Oftentimes, articles for Daily Laborer were written right there and then on the margins and edges of the Herald Express newspaper, which Ah Kong conveniently carries with him in his travels either to the highlands or the lowlands.
Ah Kong does so for he doesn’t carry a notebook. Many times, the Missus gave him beautifully crafted notebooks and he lost all of them in his travels. Reason why the Missus chided, “Ayna apo, agkabaw ka nga lakay! Dayta la adda dita tengnga ti duwa a sakam ti saan mu siguro a mapukaw!” Ah Kong does not know what the Missus was referring about, to be real honest about it.
At other times, seated solitary on hills and mountains in Cordillera or besides the banks of Chico River in Mountain Province or Amburayan River in Benguet, or even taking a run around Burnham Park Lake, the inspiration to jot down something was executed. These meager notes were kept, and at convenient times, through their guidance, depictions of busybodies and their lives were completed.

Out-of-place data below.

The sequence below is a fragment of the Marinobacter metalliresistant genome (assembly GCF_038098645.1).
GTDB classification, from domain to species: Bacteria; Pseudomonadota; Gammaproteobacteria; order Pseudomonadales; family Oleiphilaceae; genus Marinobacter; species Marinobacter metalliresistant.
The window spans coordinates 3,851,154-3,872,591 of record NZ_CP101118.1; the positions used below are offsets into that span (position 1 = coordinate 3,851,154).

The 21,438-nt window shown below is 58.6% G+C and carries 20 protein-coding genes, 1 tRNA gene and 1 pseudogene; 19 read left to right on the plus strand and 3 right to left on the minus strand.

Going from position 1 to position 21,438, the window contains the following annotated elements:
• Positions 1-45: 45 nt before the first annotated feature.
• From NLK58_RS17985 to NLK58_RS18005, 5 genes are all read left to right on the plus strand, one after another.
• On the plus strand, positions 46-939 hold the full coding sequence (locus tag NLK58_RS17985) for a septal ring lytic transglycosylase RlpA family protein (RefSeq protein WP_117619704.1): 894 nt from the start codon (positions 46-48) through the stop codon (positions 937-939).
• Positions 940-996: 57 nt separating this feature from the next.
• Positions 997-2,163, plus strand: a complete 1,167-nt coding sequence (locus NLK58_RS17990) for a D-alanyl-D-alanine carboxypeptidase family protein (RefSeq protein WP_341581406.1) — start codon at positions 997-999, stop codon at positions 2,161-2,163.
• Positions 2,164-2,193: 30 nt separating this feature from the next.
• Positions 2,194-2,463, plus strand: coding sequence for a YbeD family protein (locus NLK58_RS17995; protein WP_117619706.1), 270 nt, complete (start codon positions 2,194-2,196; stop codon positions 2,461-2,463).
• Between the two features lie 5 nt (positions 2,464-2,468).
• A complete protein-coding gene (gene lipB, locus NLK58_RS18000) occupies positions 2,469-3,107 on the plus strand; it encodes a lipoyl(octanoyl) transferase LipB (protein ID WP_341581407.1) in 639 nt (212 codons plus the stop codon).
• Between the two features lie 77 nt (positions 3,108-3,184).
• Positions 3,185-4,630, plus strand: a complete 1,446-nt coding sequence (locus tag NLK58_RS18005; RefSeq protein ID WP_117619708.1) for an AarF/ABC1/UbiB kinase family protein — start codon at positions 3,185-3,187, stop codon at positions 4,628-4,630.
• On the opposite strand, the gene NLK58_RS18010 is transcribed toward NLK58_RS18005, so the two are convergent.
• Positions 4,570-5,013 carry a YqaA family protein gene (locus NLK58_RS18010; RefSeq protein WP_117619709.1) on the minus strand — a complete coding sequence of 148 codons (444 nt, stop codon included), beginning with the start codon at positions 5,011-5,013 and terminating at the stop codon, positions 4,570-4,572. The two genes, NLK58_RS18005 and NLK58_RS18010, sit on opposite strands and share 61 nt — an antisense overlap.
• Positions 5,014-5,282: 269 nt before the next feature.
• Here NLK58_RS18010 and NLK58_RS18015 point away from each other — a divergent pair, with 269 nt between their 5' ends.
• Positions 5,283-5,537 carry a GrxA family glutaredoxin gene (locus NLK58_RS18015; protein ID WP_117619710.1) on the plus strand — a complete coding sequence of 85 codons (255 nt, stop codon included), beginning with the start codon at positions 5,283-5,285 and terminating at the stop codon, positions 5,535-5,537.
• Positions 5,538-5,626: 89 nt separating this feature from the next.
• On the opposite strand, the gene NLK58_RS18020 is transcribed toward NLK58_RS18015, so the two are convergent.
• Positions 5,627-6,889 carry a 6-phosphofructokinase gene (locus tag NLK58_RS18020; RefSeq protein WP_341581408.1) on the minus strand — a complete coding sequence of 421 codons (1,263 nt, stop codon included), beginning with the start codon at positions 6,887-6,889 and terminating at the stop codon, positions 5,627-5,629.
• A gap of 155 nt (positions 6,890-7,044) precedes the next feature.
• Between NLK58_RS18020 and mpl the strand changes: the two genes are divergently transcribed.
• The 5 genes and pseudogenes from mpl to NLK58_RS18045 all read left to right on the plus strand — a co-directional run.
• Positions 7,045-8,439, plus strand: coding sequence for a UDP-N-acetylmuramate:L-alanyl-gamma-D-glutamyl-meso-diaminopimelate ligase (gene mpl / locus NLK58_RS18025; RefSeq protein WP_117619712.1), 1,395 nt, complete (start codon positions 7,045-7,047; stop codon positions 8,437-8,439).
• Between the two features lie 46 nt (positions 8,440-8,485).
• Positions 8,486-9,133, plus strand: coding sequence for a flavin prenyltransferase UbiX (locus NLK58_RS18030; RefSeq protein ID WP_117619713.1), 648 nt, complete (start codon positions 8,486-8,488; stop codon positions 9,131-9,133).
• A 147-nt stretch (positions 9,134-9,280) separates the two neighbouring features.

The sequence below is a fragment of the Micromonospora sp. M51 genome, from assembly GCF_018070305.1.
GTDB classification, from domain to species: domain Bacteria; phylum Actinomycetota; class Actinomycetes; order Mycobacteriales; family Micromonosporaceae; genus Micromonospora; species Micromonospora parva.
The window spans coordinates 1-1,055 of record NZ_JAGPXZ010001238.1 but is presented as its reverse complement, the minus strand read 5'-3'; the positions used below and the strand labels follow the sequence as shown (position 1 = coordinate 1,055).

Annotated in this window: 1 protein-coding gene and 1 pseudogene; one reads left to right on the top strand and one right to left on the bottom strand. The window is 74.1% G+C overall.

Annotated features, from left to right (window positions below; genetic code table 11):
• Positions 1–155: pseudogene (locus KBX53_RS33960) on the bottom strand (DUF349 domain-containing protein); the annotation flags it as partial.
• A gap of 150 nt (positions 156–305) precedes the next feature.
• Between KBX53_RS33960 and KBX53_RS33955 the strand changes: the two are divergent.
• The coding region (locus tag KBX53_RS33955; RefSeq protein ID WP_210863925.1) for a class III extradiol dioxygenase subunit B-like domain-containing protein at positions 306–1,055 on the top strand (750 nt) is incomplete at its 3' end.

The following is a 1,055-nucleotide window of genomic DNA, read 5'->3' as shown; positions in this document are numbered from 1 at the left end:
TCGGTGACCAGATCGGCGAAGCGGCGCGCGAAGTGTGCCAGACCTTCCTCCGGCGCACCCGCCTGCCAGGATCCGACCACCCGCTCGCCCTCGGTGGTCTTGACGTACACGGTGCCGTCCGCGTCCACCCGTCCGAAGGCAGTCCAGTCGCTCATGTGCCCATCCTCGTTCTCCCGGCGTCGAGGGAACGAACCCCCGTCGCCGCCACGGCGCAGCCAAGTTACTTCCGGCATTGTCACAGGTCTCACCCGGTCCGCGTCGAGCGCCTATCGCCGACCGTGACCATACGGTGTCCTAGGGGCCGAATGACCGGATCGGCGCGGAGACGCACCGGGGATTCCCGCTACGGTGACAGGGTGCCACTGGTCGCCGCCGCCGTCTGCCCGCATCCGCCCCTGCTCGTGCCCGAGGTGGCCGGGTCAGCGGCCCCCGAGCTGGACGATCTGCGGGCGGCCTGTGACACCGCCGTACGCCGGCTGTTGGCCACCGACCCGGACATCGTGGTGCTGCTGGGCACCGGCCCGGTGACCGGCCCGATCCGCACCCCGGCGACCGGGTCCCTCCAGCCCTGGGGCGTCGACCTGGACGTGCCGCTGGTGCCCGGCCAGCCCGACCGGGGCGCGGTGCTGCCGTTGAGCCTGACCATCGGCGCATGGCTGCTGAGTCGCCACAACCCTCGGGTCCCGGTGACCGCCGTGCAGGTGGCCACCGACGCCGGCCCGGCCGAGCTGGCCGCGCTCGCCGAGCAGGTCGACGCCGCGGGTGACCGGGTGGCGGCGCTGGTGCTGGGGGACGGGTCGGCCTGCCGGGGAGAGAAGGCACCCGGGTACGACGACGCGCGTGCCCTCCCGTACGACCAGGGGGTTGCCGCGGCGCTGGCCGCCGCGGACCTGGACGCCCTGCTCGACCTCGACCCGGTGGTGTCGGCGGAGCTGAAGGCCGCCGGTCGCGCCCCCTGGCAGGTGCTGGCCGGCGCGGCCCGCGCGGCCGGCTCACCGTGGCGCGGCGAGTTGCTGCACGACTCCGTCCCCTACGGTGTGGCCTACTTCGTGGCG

Or, oftentimes, these meager notes were also completely lost, making Daily Laborer wring his hands knowing he lost records of busybodies, ordinary people who. After laboring away from home, have this thirst of remembering places where they originated and pining to go home someday.
Honestly, Daily Laborer happens to have soft spot for busybodies who never forget the saying, “look back whence you came,” as a truthful reminder of another yardstick by which both highlanders and lowlanders may dwell upon as a yardstick that defines them whether they have forgotten their roots. That’s where depiction of busybodies completes the picture of events occurring and at best, being captured by this column.